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Our ultimate guide to planting a low-maintenance garden

Low-maintenance gardens aren’t just the stuff of fairytales. Weeding, pruning, watering, and fertilizing are inevitable parts of maintaining any home landscape. But the more time you spend on these things and other chores, the less time you have to enjoy your garden. Whether you’re a beginner gardener or someone who just doesn’t have the time or energy to constantly manicure your outdoor space, there are ways to make gardening fun and simple. Read ahead for easy tips on how to sustain a low-maintenance garden that you’ll cherish.   

Watering can in garden
Randy Fath/Unsplash

Plan your garden

A low-maintenance garden plan may sound paradoxical — you want to keep your landscape easy and fuss-free, not put a lot of time into developing it. However, a blueprint will save you wasted effort down the line. Place plants with similar requirements together based on their lighting and watering needs. You wouldn’t want to place a drought-tolerant cactus next to a humidity-loving begonia.

Putting plants with different needs together means that you may accidentally neglect or over-care for some plants. When designing your garden, keep plants that require more maintenance closer to your supplies so that you won’t have to move around as much to fetch your tools.  

Planning your garden also means taking the time to seek out healthy plants. When you’re considering the long term, invest in plants with healthy foliage and roots to worry less about things like removing pests and pruning. Bigger plants are usually more foolproof than small plants, which may not have the root structure to survive in a new environment. 

Hosta plant

Invest in perennials

Annuals notoriously require a lot of effort. Not only do you have to plant them, but you also have to deadhead and dig them up repeatedly — only for them to eventually die. Instead of annuals, grab yourself hardy perennial flowers such as lilies and hostas. They grow back year after year, allowing you to enjoy a colorful garden without the fuss. What’s considered a perennial, of course, depends on where you live. Check the USDA Plant Hardiness Zone Map to see which plants can survive year after year in your particular region.  

Narrow down your plant varieties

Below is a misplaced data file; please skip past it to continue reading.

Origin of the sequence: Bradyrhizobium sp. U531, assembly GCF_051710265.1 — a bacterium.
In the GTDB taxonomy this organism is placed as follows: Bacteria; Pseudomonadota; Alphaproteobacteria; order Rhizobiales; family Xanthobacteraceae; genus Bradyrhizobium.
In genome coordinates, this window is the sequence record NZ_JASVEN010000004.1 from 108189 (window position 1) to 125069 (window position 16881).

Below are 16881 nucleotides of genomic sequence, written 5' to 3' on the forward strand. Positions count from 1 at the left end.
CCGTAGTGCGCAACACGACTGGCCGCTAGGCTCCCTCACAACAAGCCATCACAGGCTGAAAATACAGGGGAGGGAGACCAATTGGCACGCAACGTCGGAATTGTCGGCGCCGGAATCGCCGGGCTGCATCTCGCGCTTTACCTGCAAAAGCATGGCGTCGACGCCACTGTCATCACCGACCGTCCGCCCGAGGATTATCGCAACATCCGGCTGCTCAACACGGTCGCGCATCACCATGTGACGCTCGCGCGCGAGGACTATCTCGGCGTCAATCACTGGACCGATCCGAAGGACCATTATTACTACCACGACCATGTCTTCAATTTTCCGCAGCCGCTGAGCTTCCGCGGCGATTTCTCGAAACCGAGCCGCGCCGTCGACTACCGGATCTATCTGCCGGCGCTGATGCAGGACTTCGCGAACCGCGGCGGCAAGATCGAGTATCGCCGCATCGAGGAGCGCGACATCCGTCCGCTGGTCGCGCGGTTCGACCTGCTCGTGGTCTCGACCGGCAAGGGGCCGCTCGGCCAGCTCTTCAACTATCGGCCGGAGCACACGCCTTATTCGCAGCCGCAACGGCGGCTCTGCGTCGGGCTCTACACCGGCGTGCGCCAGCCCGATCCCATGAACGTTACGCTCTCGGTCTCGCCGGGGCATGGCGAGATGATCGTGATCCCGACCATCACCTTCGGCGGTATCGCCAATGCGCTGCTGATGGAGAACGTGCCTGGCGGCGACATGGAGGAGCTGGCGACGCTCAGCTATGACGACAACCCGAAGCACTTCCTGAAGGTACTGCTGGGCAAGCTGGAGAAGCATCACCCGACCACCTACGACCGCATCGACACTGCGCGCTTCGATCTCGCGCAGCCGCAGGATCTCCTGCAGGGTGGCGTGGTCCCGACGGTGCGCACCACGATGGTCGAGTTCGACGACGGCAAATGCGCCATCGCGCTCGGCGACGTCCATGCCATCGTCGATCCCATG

Consider keeping only five to 10 plant varieties in your low-maintenance garden. Obviously, you won’t have to look over as many plants, which already takes a load off your chores list. Having fewer plants also means that you can invest more individual attention to each species. As a result, your foliage has a better shot at staying alive so you won’t have to keep buying new plants to replenish your collection. 

Consider adding rocks

Maintaining a green and well-manicured lawn requires consistent fertilizing, watering, weeding, and mowing. Hardscaping may initially require time and money, but it could save you from future hassle. Consider laying down pavers, bricks, and stones to frame your garden beds. While rock landscapes often require some weed control at first, you can keep weeds in check by placing down landscaping fabric and using an effective herbicide to manage growth.

Plant in mulch
Maddy Baker/Unsplash

Mulch your garden

Relatively inexpensive, mulch retains soil moisture and prevents weeds. It typically consists of organic material such as tree bark, wood chippings, grass clippings, or leaves. As it breaks down, it can also fertilize your soil. On top of all that, you only need to lay down mulch once a year, so mulching isn’t a chore that requires constant maintenance. Mulch your bedding in the middle of spring once your soil warms up. Be sure not to over mulch, or else your plants may not get enough nutrients or moisture. 

Containers and raised beds

Raised beds and containers can have pros and cons in the context of maintenance. Raised beds require extra digging and planting at the beginning. Over time, you’ll also have to occasionally water and weed raised beds. However, they offer more space and allow for beneficial microbes and earthworms, meaning you’ll have to worry less about fertilizing.

Containers may be better if you have less space and don’t want to deal with weeds. That said, they’re smaller than beds, so they dry out quickly, requiring consistent watering and fertilizing. Save your effort by using bigger pots and containers from the beginning. 

Designing a low-maintenance garden will require initial thought, care, and yes, even a little labor. Once you figure out the logistics, however, you’ll be able to enjoy your garden without spending too much time worrying about upkeep. So get your perennials and garden soil ready for a beautiful, easy-care paradise.

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Stacey Nguyen
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